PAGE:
FEATURED STORY | Incubator

Fighting Misinformation: The Preprint Sifter

The Preprint Sifter is a new Twitter tool that tracks down Tweets from leading epidemiologists, virologists, public health and other experts who are posting, vetting and verifying COVID-19 related preprint papers.

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Health Systems Archive

Connecting the Dots

By Austin Frakt One of the goals of Drivers of Health project is to engage diverse audiences in learning about what affects our health. But how do you get people interested? We thought an interactive might help, so we made one. The interactive encourages users to indicate what they think drives health by connecting the dots Continue reading [...]

When black patients see non-black doctors

By Austin Frakt African American men live about 4.6 fewer years than non-Hispanic white men. There are many causes contributing to the difference, including a learned mistrust of the health system by African Americans. Another set of potential factors arises when non-black physicians treat black men. According to a study published earlier this year, that care just isn’t as good as Continue reading [...]

The Proximal/Distal Paradigm

By Austin Frakt Factors that affect health are often described as either “proximal” (downstream or directly affecting health) or “distal” (upstream or indirectly affecting health). For example, income is thought of as distal (upstream) because it doesn’t directly affect health. However, just as upstream water flows downstream, income is thought to influence proximal factors like where Continue reading [...]

The legacy of the Tuskegee study

By Austin Frakt In the United States, African American men have the worst health outcomes of any major demographic group. At age 45, their life expectancy is more than three years less than that of non-Hispanic Caucasian men and more than five years less than African American women. According to a 2017 study published in The Quarterly Journal of Economics, one-third and Continue reading [...]

What is known about drivers of health: a literature review

By Austin Frakt While there is widespread understanding that the health system and other factors — social determinants — affect health, we know relatively little about their precise contributions to health differences across a population at a point in time or differences in health of a fixed population over time. Our just-released literature review provides a historical Continue reading [...]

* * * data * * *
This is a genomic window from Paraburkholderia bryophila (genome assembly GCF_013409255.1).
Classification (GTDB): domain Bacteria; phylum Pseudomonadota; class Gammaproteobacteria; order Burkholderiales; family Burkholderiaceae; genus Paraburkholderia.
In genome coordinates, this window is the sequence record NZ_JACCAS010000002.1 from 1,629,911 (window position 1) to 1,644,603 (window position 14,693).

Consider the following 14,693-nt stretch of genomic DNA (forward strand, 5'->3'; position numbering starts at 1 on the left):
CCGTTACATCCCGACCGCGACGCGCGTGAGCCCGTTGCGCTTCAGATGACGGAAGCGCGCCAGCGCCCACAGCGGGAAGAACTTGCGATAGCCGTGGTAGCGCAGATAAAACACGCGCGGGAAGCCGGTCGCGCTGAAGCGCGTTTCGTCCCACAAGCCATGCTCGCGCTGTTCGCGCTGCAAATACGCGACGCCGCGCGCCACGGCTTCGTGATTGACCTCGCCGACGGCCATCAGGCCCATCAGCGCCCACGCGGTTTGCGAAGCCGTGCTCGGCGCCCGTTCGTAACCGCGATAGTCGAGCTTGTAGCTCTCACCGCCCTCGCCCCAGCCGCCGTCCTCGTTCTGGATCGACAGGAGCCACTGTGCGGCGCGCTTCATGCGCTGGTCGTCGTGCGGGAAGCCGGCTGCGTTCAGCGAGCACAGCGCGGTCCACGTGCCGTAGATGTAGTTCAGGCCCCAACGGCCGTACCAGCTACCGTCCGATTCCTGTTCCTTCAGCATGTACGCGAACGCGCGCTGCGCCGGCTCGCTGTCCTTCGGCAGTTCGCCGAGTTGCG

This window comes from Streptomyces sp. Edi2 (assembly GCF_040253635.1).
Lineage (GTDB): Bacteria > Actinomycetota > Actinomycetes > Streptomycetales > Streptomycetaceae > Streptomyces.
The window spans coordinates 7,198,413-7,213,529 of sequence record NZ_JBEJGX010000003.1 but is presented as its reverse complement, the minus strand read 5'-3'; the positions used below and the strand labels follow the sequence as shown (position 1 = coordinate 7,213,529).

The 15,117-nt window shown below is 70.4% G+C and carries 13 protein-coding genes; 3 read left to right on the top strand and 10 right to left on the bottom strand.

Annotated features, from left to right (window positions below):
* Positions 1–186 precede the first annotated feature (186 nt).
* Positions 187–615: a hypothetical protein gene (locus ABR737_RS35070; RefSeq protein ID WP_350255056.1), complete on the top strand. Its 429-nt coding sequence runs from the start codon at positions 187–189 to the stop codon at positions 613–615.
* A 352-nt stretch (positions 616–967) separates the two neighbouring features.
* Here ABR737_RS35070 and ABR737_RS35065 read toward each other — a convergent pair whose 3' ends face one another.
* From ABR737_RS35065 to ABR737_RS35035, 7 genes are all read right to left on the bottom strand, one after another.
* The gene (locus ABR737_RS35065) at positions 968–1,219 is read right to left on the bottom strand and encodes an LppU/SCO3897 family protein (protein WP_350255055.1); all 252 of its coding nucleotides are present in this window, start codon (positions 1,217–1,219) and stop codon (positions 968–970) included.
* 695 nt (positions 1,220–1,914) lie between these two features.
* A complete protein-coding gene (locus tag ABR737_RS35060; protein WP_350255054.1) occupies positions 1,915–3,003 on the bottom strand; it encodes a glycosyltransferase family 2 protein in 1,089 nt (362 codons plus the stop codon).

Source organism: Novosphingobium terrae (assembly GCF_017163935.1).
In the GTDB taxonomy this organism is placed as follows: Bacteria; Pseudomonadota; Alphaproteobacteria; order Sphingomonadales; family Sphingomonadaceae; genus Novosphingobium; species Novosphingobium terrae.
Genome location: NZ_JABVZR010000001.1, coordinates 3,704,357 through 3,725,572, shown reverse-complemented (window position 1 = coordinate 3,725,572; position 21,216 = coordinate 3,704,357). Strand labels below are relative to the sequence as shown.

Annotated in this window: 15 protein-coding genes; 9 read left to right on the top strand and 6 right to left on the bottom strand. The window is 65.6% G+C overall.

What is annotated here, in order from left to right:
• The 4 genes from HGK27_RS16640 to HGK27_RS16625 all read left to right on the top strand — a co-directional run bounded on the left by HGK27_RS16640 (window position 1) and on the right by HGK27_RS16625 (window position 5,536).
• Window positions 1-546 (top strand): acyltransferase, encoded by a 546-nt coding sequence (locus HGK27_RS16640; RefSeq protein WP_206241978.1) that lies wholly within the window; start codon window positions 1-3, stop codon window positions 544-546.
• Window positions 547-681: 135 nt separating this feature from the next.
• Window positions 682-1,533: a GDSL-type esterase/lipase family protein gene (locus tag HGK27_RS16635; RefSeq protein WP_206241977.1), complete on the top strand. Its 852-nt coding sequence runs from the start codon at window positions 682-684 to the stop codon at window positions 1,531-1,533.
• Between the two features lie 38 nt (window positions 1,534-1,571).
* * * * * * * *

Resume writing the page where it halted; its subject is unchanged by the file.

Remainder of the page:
Allocating health outcomes to risk factors, part 3

By Austin Frakt A common way to assess how much various factors contribute to health is to estimate how much variation in health across the country is explained by each of those factors. But explaining variation is not as useful as many may think. This is the third and final post in a series on Nancy Krieger’s ‘s American Continue reading [...]

Allocating health outcomes to risk factors, part 2

By Austin Frakt I wrote about Nancy Krieger’s insightful American Journal of Public Health paper in a previous post. In this second of three posts, I will continue to unpack some of the content of her article, focusing on the distinction between correlation and causation. Krieger’s paper is titled “Health Equity and the Fallacy of Treating Causes of Population Continue reading [...]

Allocating health outcomes to risk factors, part 1

By Austin Frakt In 2017, Nancy Krieger, Professor of Social Epidemiology at the Harvard T.H. Chan School of Public Health, published a truly insightful paper in the American Journal of Public Health in which she raised several conceptual problems with allocating health outcomes to contributions from risk factors. This is the first of three posts that will Continue reading [...]

Next Phase for the Drivers of Health Project

By Austin Frakt The next public meeting of the Drivers of Health project will be held in Detroit on September 11. Housing, education, and access and quality of health care will be the focus. Why? This post explains. The first public meeting of the Drivers of Health project, held in Princeton, NJ on June 17, covered social Continue reading [...]